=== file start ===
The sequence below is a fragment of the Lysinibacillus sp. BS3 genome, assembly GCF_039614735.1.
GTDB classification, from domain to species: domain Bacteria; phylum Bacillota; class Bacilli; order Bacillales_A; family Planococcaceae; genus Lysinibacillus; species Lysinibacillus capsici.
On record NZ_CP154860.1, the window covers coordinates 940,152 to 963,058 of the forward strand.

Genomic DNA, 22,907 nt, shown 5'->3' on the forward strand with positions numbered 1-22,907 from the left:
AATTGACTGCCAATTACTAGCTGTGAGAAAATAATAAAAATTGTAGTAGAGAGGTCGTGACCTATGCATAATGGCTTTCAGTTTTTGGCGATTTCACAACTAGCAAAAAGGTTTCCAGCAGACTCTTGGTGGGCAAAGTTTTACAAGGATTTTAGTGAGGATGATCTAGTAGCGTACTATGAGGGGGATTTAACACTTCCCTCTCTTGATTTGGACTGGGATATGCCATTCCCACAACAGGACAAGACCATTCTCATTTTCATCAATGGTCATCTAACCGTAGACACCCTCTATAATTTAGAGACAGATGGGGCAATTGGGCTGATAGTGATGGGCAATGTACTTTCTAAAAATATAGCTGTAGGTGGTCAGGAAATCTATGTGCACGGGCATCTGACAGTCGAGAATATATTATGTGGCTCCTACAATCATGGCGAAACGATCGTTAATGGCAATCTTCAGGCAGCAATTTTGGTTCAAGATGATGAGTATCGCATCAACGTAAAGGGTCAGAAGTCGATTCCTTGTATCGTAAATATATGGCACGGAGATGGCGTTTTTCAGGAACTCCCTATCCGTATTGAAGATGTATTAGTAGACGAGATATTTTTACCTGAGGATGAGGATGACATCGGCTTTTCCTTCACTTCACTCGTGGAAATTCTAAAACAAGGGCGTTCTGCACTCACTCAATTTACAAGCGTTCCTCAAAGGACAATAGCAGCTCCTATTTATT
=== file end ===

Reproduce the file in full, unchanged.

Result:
The sequence below is a fragment of the Lysinibacillus sp. BS3 genome, assembly GCF_039614735.1.
GTDB classification, from domain to species: domain Bacteria; phylum Bacillota; class Bacilli; order Bacillales_A; family Planococcaceae; genus Lysinibacillus; species Lysinibacillus capsici.
On record NZ_CP154860.1, the window covers coordinates 940,152 to 963,058 of the forward strand.

Genomic DNA, 22,907 nt, shown 5'->3' on the forward strand with positions numbered 1-22,907 from the left:
AATTGACTGCCAATTACTAGCTGTGAGAAAATAATAAAAATTGTAGTAGAGAGGTCGTGACCTATGCATAATGGCTTTCAGTTTTTGGCGATTTCACAACTAGCAAAAAGGTTTCCAGCAGACTCTTGGTGGGCAAAGTTTTACAAGGATTTTAGTGAGGATGATCTAGTAGCGTACTATGAGGGGGATTTAACACTTCCCTCTCTTGATTTGGACTGGGATATGCCATTCCCACAACAGGACAAGACCATTCTCATTTTCATCAATGGTCATCTAACCGTAGACACCCTCTATAATTTAGAGACAGATGGGGCAATTGGGCTGATAGTGATGGGCAATGTACTTTCTAAAAATATAGCTGTAGGTGGTCAGGAAATCTATGTGCACGGGCATCTGACAGTCGAGAATATATTATGTGGCTCCTACAATCATGGCGAAACGATCGTTAATGGCAATCTTCAGGCAGCAATTTTGGTTCAAGATGATGAGTATCGCATCAACGTAAAGGGTCAGAAGTCGATTCCTTGTATCGTAAATATATGGCACGGAGATGGCGTTTTTCAGGAACTCCCTATCCGTATTGAAGATGTATTAGTAGACGAGATATTTTTACCTGAGGATGAGGATGACATCGGCTTTTCCTTCACTTCACTCGTGGAAATTCTAAAACAAGGGCGTTCTGCACTCACTCAATTTACAAGCGTTCCTCAAAGGACAATAGCAGCTCCTATTTATT